part.

 I'm sorry, I still don't get this - what do virtual methods have to do
 with branch prediction? Can you elaborate, please?

 --
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 that it wasn't a fish.  -- Marshall McLuhan
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Re: [computer-go] Drunken sailor on payday

2007-11-21 Thread Nick Apperson
Actually, putting all the code in headers helps with function inlining more
than anything.  The virtual function stuff is very complicated because
usually code can be linked in at runtime that adds new functionality (i.e. a
new derived class).

Make no mistake, virtual functions are VERY expensive.  I'm just saying
there are instances where they are a faster than function pointers.  The
reverse is also true sometimes as well.  My point was only that adding new
features to a language that don't incur overhead when they aren't used can't
possibly make a language slower which is why C++ is not a slower language
than C.

As far as the assembler stuff.  I have written assembly code before.  There
are several reasons why compilers are better at it in my opinion:

1) They know the rules of the chip much better than people.
2) The rules change, all that is required is a recompile to optimize for the
new chip.  If you are using direct assembly and you optimized it well for
one chip, it won't be best for the next.
3) Correct optimizing at the machine code level can be calculated very
precisely.  There is much less of an art in organizing instructions and
selecting specific ones.  The reasons why one choice is better than another
are very easy to see, but are extremely computationally intensive.
Computers excel at these types of computations.

That said, there are times when I am programming and I know that my compiler
won't know the fastest way to implement something in machine code.  If
there was a good way to implement inline assembly into code, it would be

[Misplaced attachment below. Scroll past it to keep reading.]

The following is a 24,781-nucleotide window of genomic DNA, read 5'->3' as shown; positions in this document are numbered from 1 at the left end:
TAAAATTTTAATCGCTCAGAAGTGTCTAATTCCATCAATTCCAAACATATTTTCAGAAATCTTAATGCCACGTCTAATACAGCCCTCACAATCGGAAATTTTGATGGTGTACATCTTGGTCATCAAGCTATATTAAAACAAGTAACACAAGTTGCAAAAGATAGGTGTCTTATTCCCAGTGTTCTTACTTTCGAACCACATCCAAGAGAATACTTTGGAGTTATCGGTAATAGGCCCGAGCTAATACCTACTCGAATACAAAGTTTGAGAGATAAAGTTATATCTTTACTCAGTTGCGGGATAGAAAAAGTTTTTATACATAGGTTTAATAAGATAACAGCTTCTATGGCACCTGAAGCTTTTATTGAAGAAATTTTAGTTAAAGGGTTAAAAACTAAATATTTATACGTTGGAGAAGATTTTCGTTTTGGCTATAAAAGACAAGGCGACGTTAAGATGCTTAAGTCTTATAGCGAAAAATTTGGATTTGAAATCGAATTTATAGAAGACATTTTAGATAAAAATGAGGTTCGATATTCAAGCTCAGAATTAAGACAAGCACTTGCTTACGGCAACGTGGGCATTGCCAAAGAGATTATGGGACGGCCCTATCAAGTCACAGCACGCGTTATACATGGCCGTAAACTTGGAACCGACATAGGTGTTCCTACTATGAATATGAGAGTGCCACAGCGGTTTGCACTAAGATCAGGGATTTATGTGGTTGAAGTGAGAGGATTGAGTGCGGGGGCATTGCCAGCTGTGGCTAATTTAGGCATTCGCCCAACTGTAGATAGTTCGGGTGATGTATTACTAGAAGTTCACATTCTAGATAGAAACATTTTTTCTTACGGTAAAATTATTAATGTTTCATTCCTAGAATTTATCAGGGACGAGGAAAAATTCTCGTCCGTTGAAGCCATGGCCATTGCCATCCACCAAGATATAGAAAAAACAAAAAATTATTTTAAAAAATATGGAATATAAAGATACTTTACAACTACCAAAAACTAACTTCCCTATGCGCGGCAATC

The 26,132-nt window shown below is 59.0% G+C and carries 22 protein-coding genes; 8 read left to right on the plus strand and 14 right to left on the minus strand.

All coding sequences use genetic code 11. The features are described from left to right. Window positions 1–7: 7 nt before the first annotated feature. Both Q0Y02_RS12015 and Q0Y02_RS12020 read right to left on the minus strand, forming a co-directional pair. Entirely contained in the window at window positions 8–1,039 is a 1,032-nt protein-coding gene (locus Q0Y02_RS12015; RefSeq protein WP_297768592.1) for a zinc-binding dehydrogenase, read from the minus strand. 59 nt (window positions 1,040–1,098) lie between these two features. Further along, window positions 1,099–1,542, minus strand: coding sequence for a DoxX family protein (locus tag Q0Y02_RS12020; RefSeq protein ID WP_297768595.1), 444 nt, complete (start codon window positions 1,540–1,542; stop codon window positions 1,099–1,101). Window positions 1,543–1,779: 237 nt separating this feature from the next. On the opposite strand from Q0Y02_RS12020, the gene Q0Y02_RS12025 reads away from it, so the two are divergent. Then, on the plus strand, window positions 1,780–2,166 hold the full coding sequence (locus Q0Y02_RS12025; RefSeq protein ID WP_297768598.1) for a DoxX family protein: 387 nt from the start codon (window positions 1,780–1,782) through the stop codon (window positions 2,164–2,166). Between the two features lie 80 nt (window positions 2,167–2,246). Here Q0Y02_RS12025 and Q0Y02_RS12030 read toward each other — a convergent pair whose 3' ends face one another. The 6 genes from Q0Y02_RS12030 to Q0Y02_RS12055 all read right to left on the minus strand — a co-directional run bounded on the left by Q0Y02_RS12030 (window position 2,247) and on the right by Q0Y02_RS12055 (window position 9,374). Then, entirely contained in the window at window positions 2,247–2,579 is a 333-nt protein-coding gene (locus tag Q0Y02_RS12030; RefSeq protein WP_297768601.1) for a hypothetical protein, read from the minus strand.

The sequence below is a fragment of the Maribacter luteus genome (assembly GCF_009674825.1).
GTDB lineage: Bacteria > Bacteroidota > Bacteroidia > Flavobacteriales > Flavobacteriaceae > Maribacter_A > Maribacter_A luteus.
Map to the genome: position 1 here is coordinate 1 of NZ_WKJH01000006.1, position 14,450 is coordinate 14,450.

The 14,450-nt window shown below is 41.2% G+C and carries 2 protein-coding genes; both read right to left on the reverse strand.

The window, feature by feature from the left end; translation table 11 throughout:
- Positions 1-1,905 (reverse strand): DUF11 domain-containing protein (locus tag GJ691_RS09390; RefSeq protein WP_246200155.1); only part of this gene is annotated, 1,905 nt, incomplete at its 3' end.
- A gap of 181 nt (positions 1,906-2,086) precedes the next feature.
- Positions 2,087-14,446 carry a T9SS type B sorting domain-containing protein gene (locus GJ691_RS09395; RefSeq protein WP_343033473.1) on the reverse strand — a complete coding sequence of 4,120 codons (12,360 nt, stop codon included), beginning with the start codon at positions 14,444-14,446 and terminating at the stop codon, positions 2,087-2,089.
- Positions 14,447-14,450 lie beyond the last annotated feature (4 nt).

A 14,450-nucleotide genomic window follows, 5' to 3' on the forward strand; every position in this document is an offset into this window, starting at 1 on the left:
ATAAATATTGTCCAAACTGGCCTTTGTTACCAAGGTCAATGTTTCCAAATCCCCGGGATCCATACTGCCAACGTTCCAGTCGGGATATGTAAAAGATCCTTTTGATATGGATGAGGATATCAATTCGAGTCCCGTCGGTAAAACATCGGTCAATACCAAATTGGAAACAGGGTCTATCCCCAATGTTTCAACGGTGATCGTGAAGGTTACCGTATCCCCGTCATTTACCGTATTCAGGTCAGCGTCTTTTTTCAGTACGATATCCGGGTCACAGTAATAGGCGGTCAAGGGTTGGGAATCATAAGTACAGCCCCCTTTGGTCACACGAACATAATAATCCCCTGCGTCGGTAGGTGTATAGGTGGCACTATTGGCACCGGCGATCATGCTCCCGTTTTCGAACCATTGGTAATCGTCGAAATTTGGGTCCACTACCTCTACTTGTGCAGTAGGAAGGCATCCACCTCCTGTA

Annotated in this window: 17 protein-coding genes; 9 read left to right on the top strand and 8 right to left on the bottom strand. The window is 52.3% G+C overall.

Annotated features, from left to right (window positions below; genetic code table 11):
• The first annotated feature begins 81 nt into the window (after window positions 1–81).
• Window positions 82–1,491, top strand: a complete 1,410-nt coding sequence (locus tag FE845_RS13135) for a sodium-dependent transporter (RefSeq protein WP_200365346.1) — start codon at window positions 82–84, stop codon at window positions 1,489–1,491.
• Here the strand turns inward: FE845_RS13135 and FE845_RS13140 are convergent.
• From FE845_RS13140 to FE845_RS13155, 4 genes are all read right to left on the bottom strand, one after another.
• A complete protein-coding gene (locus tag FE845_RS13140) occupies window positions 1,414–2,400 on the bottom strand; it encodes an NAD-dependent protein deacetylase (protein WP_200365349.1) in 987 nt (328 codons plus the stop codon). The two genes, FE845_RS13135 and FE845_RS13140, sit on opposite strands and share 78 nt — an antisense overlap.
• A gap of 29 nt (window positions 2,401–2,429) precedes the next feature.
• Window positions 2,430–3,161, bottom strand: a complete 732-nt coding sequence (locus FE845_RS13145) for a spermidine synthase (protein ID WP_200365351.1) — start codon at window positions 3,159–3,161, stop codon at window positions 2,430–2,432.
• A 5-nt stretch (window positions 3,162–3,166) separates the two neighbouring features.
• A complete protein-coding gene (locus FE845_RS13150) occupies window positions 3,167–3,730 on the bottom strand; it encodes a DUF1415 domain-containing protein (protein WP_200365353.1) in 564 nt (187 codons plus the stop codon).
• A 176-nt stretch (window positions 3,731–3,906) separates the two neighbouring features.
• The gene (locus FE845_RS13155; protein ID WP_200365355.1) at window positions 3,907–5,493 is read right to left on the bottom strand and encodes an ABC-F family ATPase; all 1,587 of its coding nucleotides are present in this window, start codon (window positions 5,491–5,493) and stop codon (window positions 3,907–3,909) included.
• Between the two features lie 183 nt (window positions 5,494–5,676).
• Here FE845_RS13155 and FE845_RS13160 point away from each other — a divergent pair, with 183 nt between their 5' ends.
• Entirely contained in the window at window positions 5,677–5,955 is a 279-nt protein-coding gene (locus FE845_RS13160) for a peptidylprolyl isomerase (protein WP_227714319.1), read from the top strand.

worth it.  Sadly, inline assembly breaks up the optimization of the code
around it enough that it usually isn't worth it.

Just my thoughts,
Nick

On Nov 22, 2007 9:41 PM, Heikki Levanto [EMAIL PROTECTED] wrote:

 On Wed, Nov 21, 2007 at 09:29:42PM +, Stuart A. Yeates wrote:
  A C++ compiler can make those kinds of assumptions if the object is
  created within the current compilation unit and can not be overwritten
  from outside it. There are a whole class of optimizations in Java, C
  and C++ which can only be applied under these circumstances, which
  rely on concepts of scope. Whether or not a particular compiler uses
  these optimizations in a particular case is another matter.

 Aha - that must be why LibEGO includes all source files from the mail
 file,
 instead of compiling each one separately.

 -H

 --
 Heikki Levanto   In Murphy We Turst heikki (at) lsd (dot) dk

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Re: [computer-go] Re: compiler optimizations

2007-11-21 Thread Nick Apperson
I agree with you 100%.  You embody the methodology behind C++.  The only
problem I can see with adding something like that to C++ is that many times
the compiler can't determine at compile time if a value is violating the
contract.  If the feature were added to C++, the programmer would have to be
able to implicitly cast a value to the contract value datatype without
having the compiler generate any actual checks.  That is then a you don't
pay for what you don't use way of doing things...  the C++ way.

On Nov 22, 2007 6:40 PM, Darren Cook [EMAIL PROTECTED] wrote:

  Arguments about the quality of compiler optimizations vs. hand coding
  are pointless, because programmers optimize programs in ways that
 compilers
  are (correctly) forbidden to do; by changing the algorithm.
 
  For example, if I happen to know x will always be an  integer
  from 0 to 359, I can replace sin(x) with a table lookup.  No compiler
  can ever do that, even if I include assert(x=0  x360) in the code
  somewhere (which would be a good idea even if I know it).

 Unless the assert is part of the language, such as in Eiffel and other
 languages with contracts. (Though I'm not aware of any language that